Thanks to its compliance with IMF conditionality, the government was able to conclude debt rescheduling agreements with the Paris Club in December 2004 and May 2006. Moreover, Congo applied for debt relief from the London Club and other creditors. In 2005 alone, about $1.2 billion of the country’s debts were forgiven.

9 | Private Property

Property rights

The state remains a major property owner of both real estate and land. In 2006, the Heritage Foundation, speaking on behalf of the interests of private investors, complained about “increasing evidence of the weakness of property rights protection” in Congo-Brazzaville. The Economist Intelligence Unit (EIU) spoke about “security risks to business in Congo” resulting from “the lack in clarity of regulation, and slow and poorly functioning government institutions on which investors may depend for routine matters.” The EIU also complained that the “security of contracts and the enforcement of justice cannot be guaranteed through the slow-moving justice system.” The country’s overburdened and insufficiently funded judicial system offers limited protection for business and property rights.

Private enterprise

The Brazzaville government is under strong pressure to improve the investment climate for private, especially foreign, capital. Under pressure from the IMF and the World Bank, the government has declared its official commitment to encourage private sector investment and to allow the privatization of state-owned enterprises. There are several major obstacles to privatization, including vested interests within the state elite who wish to retain public ownership, a lack of political will to ensure the smooth privatization of state companies, and areas of political instability that acts as disincentives to private investment.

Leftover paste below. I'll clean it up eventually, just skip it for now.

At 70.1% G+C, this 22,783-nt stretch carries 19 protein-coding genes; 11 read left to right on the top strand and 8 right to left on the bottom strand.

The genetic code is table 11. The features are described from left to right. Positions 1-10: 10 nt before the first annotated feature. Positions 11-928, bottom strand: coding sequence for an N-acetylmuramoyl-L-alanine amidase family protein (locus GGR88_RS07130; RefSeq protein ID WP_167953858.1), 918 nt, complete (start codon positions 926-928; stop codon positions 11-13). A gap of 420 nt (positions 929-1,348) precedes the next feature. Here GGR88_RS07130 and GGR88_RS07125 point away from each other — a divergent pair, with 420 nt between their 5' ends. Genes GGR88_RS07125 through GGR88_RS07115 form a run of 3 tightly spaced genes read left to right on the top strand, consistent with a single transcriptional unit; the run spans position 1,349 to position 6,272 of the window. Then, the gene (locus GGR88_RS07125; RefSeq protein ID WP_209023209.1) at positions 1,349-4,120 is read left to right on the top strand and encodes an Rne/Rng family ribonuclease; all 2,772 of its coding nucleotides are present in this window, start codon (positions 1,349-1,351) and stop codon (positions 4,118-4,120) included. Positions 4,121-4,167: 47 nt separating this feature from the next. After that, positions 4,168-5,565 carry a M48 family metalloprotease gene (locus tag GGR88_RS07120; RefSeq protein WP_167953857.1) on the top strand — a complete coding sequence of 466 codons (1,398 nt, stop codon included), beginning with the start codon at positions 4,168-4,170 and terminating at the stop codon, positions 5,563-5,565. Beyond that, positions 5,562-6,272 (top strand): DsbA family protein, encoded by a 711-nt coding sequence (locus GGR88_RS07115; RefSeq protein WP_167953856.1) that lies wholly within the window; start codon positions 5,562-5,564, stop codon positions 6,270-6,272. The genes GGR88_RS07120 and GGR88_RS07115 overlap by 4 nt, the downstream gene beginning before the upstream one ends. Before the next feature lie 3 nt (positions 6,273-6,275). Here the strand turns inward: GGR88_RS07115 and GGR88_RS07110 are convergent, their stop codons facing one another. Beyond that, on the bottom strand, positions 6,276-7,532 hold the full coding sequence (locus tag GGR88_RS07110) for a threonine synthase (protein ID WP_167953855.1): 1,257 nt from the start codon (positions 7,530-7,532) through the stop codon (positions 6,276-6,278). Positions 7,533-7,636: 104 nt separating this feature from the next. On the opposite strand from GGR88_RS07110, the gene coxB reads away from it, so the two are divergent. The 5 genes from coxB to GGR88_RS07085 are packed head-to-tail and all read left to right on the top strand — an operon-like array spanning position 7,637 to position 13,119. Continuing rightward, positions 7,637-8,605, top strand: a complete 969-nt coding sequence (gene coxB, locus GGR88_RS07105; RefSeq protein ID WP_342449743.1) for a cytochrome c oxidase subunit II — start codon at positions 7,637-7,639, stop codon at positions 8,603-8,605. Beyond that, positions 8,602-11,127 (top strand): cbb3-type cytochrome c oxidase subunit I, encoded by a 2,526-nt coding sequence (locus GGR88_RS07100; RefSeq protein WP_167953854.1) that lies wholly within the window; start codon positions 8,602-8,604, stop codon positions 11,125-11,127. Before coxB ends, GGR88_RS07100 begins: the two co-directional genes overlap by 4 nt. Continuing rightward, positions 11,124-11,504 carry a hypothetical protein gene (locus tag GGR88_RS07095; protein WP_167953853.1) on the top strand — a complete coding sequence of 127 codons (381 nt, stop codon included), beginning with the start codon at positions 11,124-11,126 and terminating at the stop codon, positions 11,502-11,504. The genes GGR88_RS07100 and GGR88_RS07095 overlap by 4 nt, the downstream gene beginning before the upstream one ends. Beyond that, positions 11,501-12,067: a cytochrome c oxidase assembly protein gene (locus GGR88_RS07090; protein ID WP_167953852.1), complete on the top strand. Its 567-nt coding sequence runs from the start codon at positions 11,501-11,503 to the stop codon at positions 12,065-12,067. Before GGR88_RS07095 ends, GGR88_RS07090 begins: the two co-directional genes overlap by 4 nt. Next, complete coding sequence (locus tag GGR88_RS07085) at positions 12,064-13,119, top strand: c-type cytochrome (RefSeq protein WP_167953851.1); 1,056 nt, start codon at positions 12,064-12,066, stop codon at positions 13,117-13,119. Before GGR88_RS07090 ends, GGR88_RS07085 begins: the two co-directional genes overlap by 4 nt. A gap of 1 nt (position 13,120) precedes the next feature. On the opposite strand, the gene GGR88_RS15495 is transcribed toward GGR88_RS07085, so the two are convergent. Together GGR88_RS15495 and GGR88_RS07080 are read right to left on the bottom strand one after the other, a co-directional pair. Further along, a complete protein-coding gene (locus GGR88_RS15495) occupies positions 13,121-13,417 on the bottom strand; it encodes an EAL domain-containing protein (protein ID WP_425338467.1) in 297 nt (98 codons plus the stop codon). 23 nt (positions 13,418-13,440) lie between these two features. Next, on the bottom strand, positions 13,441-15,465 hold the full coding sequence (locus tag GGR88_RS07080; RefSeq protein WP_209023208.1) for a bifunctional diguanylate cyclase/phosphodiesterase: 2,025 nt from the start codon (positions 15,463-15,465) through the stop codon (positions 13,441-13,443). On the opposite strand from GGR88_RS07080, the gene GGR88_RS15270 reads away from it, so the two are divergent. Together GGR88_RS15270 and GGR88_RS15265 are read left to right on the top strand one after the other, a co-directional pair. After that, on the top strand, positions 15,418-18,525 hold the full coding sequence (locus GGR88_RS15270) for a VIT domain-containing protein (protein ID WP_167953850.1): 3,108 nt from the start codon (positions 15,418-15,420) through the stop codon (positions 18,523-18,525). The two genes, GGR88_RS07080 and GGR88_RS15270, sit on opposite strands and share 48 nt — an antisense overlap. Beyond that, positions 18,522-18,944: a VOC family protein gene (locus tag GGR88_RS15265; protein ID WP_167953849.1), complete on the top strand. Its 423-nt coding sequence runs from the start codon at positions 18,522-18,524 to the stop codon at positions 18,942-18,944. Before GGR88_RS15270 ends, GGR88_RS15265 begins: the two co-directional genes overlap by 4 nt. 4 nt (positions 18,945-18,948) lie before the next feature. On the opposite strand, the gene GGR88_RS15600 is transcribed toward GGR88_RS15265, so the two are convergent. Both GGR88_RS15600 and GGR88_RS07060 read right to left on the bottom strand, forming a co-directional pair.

10 | Welfare Regime

Social safety nets

In the Republic of Congo, most people are forced to rely on family and community structures as the social basis of survival. Subsistence agriculture and the informal sector shape the living conditions of a large majority of the population. For employees in the formal economy, a basic social security system has been established, providing for insurance in case of accident, illness, disability, old age and death, as well as maternity and family allowances. Moreover, a legal minimum wage is in place. Retired high-level civil servants and state employees are supported by the Caisse de Retraite des Fonctionnaires (CRF) whereas the Caisse Nationale de Sécurité Sociale (CNSS) bears responsibility for the other beneficiaries. Since the state coffers have profited from the oil boom in recent years, President Sassou-Nguesso announced a substantial increase in payments for 2007, but the amounts available for most beneficiaries remain generally low. With international assistance, special programs have been created for demobilized civil war combatants in order to encourage the reintegration of these people into civilian life.

Equal opportunity

Equal opportunities do not exist. In particular, there are strong biases in terms of ethnicity and gender. There are institutions to compensate for gross social differences, but they are limited in scope and quality. Discrimination against women is ubiquitous in most sectors of the economic, social and political systems while access to, and exclusion from, opportunities is highly dependent on the ethnic origin of individuals concerned. Discrimination also limits access to secondary and tertiary education, and public office.

11 | Economic Performance

Output strength